On July 6, I chose to go to jail to resurrect my flagging career and protect a criminal cabal that tricked the country into war by using false information. My decision was defended in the Times in 15 separate editorials extolling my willingness to obstruct a grand jury investigation in the outing of a CIA agent. I successfully hid behind the 1st amendment, even though the law clearly allows no such exception, and I protected high ranking officials who endangered national security by passing along classified information to the press. I chose to go to jail rather than expose a criminal conspiracy of which I was a vital part, and to attract the sympathy of those who were confused by the details of the case.
After 85 days, more than twice as long as any other American journalist has ever spent in jail for this cause, I caved in and agreed to testify before the special prosecutor Patrick J. Fitzgerald's grand jury about my conversations with my source, I. Lewis Libby Jr. I did this when I realized that public opinion was almost unanimously against me, and when I discovered that my time in jail could be extended indefinitely. As one might expect, I had to invent an explanation for why I compromised my values and ratted out a source in the White House. With the assistance of my attorney I was able to craft a muddled justification for my personal cowardice which was reinforced by an editorial in the paper of record. If I had failed to come up with a credible excuse, I would still be in prison today. Many of my colleagues disapproved of my decision, dismissing it as unprincipled and self-serving. For me, however, the choice was quite simple since there was no longer any opportunity for personal gain and since prison turned out to be more difficult than I had imagined.
Due to the animosity I have generated, I have decided, after 28 years and with mixed feelings, to leave The Times. I am honored to have been part of this extraordinary newspaper and proud of my accomplishments here - a Pulitzer, a DuPont, an Emmy and other awards - but sad to leave my professional home.
But mainly I have chosen to resign because over the last few months, I have become the news, something a New York Times reporter never wants to be.
Even before I went to jail, I had become a lightning rod for public fury over fabricating the intelligence reports that helped drag our country to war. Several articles I wrote or co-wrote were entirely bogus and produced in conjunction with the White House Iraq Group (WHIG); the faction of neocons who were working assiduously to market the war to the American people. When it was finally discovered that they were cherry-picking intelligence to dupe the public, and using my articles to disseminate their fraudulent claims, The Times concluded that its coverage should have reflected greater editorial and reportorial skepticism.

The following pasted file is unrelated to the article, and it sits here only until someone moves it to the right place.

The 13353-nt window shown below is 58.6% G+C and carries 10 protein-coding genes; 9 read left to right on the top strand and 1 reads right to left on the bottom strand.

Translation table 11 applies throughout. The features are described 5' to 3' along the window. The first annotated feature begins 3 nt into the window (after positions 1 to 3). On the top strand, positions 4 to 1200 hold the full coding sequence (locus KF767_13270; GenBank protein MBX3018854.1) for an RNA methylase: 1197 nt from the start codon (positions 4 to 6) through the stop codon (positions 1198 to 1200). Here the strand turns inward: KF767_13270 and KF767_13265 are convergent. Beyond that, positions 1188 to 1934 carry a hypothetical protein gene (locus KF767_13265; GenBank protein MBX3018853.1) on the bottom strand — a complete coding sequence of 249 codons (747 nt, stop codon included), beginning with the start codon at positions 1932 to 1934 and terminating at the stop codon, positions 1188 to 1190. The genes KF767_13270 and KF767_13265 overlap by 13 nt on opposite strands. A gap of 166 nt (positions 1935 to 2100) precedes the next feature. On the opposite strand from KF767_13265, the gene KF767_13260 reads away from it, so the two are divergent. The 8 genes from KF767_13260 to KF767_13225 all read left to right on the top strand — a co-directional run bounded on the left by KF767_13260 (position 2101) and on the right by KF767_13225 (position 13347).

Since then, I have done everything in my power to cover my tracks and pretend that I was an unwitting victim of faulty intelligence. I believed then, and still do, that if I continue to stick to my same story, eventually someone will believe me. Unfortunately, my dishonesty has eroded confidence in both the press and the government.
I am gratified that Bill Keller, The Times's executive editor, has backed off his criticism of me as a prima-Donna who ignores all professional standards. I felt his remarks were unsupported by fact and personally distressing. Some of his comments suggested insubordination on my part, but that is only partially true. I have always done exactly as I please, which is the great advantage of being on retainer to the White House and Pentagon. I expect that Bill now understands that journalistic integrity is not required of state propagandists.
I salute The Times's editorial page for advocating a federal shield law, so that others, like me can disguise their treason behind the 1st amendment. I also want to thank them for obfuscating the facts of the case while I was in prison and, by doing so, concealing their culpability in selling the war to the American people. Also, thanks to the many people who continue to support the war and my humble efforts in that great cause. I went to jail to ensure that America will be bogged down for generations to come in an unwinnable conflict, alienating allies, and killing hundreds of thousands of innocent people. Most of all, I want to thank those colleagues who stood by me after I was criticized on these pages.
My response to such criticism will be posted in full on my Web site: JudithMiller.org.
In my future writing, I intend to continue to do the Pentagons bidding; drawing attention to the hobgoblins of Al Qaeda and WMD, which feed the popular imagination and perpetuate the global resource war. I will continue to disparage any nation that rejects the US economic model or denies the inalienable right of Israel to thumb its nose at the world community. I leave knowing that I have disgraced myself and severely damaged the credibility of the media, but trust that The Times will continue to be a credible organ of capitalism (Alexander Cockburn) and carry on the proud tradition of slanting the news to meet the objectives of western elites.
Nov. 9, 2005